A. There’s a 100 per cent need for localisation. But overall, we need to ensure now that we have the right raw materials, for example, in the market, and that is where we need to have the overall full admin support the same as in the case of electronics. With the wind business and other verticals supporting sustainability as well. There’s also a need to maybe tweak the overall programs of the government for the industry to be successful. We may come back with a finer outlay on that one in days to come and share it.

Q. What efforts are improving quality and delivery performance?
A. We are expecting our suppliers to check the new supplier audit. That will make sure, before we enter a relationship with the new supplier, he or she fulfils a base set of the group code. At the level of logistics and sustainability and so on. Of course, our existing supply base, we have developed and continuously with strong supply development activities here in India. We have a clear subset of robust processes, certificates and systems in place, as part of the new supplier audit being performed. So that suppliers doing business have clarity. For the existing supply base on top, they have a continuous improvement program in place with a strong supply development management team here, on-site, in India.

Q. How important is the aftermarket at a Group level?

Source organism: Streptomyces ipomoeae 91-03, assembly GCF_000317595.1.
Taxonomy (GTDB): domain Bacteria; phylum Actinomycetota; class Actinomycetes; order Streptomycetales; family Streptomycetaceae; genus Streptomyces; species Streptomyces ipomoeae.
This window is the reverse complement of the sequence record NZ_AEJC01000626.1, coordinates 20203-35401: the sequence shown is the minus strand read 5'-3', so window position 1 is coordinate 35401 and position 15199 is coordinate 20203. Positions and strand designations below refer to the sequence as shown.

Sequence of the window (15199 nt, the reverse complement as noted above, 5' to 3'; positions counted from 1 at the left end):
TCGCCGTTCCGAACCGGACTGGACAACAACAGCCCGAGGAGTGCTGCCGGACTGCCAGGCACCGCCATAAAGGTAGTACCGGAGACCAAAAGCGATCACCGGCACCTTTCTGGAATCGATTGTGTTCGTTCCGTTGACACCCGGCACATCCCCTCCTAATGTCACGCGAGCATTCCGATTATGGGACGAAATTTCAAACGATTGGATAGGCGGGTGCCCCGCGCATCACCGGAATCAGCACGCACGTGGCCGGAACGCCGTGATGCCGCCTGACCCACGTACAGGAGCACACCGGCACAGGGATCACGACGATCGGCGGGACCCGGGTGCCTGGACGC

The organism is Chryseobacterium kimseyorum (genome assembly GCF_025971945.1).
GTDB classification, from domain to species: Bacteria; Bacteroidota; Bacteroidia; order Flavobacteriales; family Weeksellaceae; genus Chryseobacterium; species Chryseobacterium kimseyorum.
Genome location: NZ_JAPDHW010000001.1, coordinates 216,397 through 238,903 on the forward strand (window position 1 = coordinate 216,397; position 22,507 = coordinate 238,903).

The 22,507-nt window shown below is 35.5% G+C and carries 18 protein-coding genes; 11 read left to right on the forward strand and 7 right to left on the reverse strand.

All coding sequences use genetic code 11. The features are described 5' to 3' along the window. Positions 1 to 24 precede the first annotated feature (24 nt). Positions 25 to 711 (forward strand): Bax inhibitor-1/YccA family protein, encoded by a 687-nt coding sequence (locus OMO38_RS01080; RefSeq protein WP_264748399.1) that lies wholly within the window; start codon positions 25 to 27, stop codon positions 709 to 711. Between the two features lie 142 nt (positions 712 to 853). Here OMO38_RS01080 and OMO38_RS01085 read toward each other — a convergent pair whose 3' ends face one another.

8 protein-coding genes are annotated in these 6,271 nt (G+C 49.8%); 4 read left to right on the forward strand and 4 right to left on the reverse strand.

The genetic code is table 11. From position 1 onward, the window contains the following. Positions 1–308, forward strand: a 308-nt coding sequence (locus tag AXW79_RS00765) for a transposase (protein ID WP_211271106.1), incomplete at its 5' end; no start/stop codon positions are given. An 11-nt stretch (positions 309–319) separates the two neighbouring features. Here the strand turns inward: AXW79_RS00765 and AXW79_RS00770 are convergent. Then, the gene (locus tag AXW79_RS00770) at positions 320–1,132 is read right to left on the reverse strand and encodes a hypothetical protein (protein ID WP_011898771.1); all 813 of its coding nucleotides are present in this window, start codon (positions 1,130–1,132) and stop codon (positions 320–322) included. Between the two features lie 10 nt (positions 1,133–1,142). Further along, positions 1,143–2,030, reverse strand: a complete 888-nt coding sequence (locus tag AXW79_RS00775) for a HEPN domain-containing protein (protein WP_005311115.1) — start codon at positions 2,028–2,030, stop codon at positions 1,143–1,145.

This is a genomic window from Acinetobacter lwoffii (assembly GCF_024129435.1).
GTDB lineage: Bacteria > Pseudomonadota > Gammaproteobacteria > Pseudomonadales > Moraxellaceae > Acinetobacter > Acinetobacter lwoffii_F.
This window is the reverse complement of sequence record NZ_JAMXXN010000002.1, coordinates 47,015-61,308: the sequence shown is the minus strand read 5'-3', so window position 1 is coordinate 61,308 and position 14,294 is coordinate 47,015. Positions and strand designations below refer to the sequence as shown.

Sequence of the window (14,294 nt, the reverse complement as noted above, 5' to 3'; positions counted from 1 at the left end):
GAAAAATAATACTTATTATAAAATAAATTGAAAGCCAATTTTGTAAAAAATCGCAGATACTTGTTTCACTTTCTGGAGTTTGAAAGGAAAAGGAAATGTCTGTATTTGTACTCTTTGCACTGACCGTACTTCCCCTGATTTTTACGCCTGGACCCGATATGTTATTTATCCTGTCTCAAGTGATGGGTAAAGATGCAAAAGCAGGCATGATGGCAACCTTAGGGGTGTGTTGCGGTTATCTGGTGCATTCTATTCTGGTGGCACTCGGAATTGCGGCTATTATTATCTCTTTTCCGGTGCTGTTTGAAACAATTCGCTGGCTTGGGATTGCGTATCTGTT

A. I only can say aftermarket is a very important business for today as a group because we would like to be a full-service provider. From ramping up sops and then serving our customers, because it’s very important, especially in the commercial vehicle side of business, to have a reliable partner as well in the aftermarket business. Since I don’t oversee it directly, I cannot go deeper.

Q. To sum up, how are you gearing for the future?
A. Well, the challenge area is to get across to the Indian supply base, and realise how big the potential is not only for us but out there. I think that’s the biggest challenge. We have been very busy managing capacity shortfalls, the new market dynamics when it comes to sustainability, and so on, that we find the time to be the ambassador for all our suppliers, who would like to step up for the opportunities on the global scale. In the past, there was a fixed planning parameter. There was a fixed volume and a fixed raw material that made life a wee bit easier. Now it’s all dynamic. And we need to juggle all these dynamics and find the time to guide our suppliers. What is the right technology to invest in the future partnership? And that’s a struggle, a challenge that we are up for.